Feb 08, 2023
A Note about Program Requirements
The requirements listed below are for students entering into this program in Spring 2016. Students who entered the program during a prior semester will find their specific requirements listed in the Catalog under which they entered. Archived Catalogs are accessible through the dropdown menu above.
Veterinary technology is the art and science of using an understanding of basic animal science, biological testing and animal behavior to assist the veterinarian in the care and health of animals. Among the skills students will be exposed to in this Program are: conduct a complete physical examination; animal husbandry, handling and restraint; perform routine nursing techniques in both general practice and emergency situations; assist animal surgical procedures and post-operative care; perform routine laboratory, radiographic and dental procedures; professionally communicate with other veterinary professionals, the public and clientele, both verbally and in writing.
The Veterinary Technology Program is designed to prepare prospective graduates to sit for the Veterinary Technician National Exam (VTNE), and seek employment in an animal/veterinary-related field. In the state of New York, individuals who complete a Veterinary Technology Program accredited by the American Veterinary Medical Association (AVMA), achieve a passing grade on the VTNE and are of good moral standing are eligible to apply for licensure. Licensed veterinary technicians can obtain employment in a variety of animal-related settings including veterinary hospitals, clinics and small offices; animal shelters and humane societies; research laboratories and zoological gardens.
The Veterinary Technology Program is a selective curriculum, with a separate application process (in addition to the standard college application), and only admits accepted students each fall. The program runs from September to August, and requires two years of full-time study. (Students on average devote about 30 hours/week to classes and departmental obligations.) Classes are offered during the day only and the curriculum consists of four semesters and one summer semester. Curriculum schedules are set and each admitted cohort progresses through the Program together in a specifically designed order. The curriculum offers a well-balanced academic and clinical education that the dedicated student will find beneficial. The integration of classroom instruction and clinical experiences provide an atmosphere intended to promote critical thinking and problem solving skills needed to prepare students for the completion of the degree and success in the field. The Program has begun the application for AVMA-accreditation.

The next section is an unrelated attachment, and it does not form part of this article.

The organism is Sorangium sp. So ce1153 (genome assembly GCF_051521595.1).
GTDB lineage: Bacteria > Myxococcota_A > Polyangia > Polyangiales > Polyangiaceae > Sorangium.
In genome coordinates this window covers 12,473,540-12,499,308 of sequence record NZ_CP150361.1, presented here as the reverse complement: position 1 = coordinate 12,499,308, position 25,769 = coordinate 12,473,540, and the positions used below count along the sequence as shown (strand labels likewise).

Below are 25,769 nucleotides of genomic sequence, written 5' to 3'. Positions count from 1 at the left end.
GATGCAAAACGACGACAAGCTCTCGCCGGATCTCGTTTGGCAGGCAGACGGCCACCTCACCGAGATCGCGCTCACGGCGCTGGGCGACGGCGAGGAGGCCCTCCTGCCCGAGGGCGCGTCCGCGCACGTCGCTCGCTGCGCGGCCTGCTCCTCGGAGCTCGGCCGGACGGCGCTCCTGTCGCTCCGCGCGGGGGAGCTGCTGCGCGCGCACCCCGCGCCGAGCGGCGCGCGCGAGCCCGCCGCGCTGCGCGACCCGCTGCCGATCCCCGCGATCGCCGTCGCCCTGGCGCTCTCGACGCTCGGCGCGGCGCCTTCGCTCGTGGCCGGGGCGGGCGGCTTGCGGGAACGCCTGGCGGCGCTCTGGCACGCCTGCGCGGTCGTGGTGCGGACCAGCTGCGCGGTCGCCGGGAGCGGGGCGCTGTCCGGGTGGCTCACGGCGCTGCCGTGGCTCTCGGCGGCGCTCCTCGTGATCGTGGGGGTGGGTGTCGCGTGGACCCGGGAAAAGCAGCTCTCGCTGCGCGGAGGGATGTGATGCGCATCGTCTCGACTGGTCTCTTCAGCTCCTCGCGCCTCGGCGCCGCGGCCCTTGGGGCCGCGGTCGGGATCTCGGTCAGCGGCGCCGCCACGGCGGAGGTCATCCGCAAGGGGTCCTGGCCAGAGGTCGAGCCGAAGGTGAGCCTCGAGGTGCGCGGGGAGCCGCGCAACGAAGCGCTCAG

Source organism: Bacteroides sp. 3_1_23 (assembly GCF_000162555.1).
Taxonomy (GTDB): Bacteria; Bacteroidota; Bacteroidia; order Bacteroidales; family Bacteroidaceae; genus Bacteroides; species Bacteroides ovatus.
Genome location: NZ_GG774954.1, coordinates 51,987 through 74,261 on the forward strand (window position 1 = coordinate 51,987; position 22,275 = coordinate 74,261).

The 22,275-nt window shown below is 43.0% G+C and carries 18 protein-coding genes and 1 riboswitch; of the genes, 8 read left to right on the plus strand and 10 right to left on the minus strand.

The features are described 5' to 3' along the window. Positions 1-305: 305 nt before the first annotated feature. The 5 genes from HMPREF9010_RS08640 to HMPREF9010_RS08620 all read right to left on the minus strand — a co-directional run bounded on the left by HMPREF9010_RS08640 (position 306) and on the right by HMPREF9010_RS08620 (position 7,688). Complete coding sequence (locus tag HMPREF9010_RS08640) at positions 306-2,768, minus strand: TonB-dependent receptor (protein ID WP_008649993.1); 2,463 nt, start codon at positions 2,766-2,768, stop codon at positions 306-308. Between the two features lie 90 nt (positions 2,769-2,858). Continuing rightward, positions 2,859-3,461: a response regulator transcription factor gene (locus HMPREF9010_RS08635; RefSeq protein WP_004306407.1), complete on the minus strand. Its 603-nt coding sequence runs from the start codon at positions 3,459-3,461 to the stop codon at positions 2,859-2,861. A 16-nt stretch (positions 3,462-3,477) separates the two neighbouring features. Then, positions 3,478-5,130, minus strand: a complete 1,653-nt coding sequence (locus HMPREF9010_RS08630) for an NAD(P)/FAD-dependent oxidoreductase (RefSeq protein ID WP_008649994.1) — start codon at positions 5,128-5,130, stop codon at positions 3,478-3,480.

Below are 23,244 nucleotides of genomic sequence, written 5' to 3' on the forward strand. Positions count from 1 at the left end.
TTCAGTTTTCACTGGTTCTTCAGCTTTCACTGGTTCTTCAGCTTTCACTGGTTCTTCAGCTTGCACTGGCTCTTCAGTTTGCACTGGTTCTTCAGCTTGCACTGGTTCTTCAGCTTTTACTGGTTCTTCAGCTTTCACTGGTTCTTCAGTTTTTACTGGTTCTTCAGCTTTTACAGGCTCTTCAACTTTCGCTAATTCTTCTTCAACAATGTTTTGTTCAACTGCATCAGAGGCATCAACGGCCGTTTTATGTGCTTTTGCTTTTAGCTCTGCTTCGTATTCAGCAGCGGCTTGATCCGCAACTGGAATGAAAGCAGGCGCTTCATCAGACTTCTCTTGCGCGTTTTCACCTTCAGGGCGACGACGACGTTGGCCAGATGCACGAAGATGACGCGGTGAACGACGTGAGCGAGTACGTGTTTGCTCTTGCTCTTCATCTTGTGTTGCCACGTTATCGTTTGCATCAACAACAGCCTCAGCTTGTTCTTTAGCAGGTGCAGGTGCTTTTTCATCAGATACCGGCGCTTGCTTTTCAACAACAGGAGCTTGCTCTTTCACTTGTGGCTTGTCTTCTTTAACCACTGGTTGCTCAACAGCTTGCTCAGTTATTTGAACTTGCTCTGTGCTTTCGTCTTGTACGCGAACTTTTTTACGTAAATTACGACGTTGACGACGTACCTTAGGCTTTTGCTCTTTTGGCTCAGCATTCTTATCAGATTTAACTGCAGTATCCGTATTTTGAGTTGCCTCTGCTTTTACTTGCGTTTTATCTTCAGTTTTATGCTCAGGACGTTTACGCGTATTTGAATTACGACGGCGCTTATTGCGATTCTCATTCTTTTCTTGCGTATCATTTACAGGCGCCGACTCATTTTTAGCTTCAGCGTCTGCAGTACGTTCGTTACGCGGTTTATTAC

The Committee on Veterinary Technical Education and Activities (CVTEA) of the American Veterinary Medical Association (AVMA) granted Initial Accreditation to Westchester Community College’s Veterinary Technology Program, effective March 14, 2014. Currently there are 221 AVMA accredited programs in the United States. Accreditation will remain in effect as long as the Program continues to meet AVMA CVTEA Standards of Accreditation. Initial accreditation is the only accreditation classification that can be granted to new Veterinary Technology programs such as ours, and is granted to those programs that have made significant progress towards meeting the Standards of Accreditation. Our program will remain on initial accreditation until achieving full accreditation, or for a period not to exceed five years. Our program is on an annual reporting schedule. The next annual report will be due spring 2015 (February 27, 2015); however, the CVTEA has requested an interim report due fall 2014 (September 12, 2014) to address a number of recommendations made during the site team’s visit. The next full accreditation site visit is scheduled for 2019.